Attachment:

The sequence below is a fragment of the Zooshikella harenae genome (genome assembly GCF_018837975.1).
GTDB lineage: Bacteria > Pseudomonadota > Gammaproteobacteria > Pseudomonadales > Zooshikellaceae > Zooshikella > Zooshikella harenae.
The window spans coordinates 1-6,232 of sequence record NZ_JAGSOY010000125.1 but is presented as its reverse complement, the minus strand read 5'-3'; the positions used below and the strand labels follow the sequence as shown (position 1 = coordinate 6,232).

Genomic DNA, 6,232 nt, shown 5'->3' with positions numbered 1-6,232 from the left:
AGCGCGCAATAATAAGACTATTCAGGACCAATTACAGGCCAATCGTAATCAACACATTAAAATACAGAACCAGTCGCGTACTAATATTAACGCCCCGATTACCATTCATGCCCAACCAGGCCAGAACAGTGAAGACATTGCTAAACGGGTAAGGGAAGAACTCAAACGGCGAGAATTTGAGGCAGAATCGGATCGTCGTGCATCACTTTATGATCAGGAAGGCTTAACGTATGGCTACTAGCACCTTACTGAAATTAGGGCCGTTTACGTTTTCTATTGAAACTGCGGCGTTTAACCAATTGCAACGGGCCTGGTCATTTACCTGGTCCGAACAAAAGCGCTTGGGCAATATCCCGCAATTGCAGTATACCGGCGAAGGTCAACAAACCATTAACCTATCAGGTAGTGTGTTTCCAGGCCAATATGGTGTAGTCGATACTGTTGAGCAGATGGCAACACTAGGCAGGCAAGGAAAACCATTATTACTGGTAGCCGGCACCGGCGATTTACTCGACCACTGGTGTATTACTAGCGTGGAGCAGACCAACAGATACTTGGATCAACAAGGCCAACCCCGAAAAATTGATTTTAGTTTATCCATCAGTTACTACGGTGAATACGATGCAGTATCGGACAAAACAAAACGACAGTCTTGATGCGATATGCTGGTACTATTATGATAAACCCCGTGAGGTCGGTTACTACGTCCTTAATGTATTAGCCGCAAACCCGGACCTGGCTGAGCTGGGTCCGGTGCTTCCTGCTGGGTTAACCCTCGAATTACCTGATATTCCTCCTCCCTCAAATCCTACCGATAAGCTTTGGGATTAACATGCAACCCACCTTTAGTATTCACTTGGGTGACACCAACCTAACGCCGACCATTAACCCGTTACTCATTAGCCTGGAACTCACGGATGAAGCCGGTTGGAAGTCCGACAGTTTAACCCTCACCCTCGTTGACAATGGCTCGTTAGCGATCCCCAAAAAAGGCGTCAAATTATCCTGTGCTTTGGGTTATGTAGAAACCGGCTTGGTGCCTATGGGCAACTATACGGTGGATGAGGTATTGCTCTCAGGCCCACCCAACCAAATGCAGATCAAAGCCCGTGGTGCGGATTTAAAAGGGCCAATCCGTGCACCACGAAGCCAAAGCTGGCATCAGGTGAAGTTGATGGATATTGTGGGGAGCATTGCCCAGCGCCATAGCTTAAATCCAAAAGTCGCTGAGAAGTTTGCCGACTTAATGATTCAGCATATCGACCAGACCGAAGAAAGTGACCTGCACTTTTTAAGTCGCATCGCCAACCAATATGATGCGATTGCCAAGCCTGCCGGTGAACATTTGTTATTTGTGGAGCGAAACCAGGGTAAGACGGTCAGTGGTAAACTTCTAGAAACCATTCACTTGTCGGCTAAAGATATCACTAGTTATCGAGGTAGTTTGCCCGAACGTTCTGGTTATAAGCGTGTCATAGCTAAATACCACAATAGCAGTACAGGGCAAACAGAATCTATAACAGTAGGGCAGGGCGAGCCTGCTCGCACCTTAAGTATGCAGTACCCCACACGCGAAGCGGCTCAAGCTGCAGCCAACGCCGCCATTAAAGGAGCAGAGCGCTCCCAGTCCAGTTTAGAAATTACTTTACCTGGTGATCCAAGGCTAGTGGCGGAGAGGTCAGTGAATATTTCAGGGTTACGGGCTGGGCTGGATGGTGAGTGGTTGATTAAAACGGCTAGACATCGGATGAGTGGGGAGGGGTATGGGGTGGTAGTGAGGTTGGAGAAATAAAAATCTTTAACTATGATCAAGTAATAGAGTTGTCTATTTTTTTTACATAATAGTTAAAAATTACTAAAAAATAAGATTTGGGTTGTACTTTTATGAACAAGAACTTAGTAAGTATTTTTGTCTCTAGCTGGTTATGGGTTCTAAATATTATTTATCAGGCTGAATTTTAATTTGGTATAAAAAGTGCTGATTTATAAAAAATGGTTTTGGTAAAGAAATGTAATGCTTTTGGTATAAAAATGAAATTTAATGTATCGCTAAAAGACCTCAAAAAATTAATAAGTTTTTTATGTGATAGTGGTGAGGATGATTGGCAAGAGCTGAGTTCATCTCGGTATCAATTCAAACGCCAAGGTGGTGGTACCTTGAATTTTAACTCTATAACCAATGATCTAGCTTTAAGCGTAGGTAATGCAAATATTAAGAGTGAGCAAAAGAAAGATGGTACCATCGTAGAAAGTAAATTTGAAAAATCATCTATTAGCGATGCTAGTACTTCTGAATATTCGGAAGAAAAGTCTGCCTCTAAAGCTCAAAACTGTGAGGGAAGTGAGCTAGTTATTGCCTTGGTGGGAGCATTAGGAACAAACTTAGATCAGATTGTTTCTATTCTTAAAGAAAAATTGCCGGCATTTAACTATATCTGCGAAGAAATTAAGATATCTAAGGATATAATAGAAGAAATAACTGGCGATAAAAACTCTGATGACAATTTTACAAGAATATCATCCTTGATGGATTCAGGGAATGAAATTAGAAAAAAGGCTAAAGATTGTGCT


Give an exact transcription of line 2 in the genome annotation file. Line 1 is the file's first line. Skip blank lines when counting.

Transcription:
GTDB lineage: Bacteria > Pseudomonadota > Gammaproteobacteria > Pseudomonadales > Zooshikellaceae > Zooshikella > Zooshikella harenae.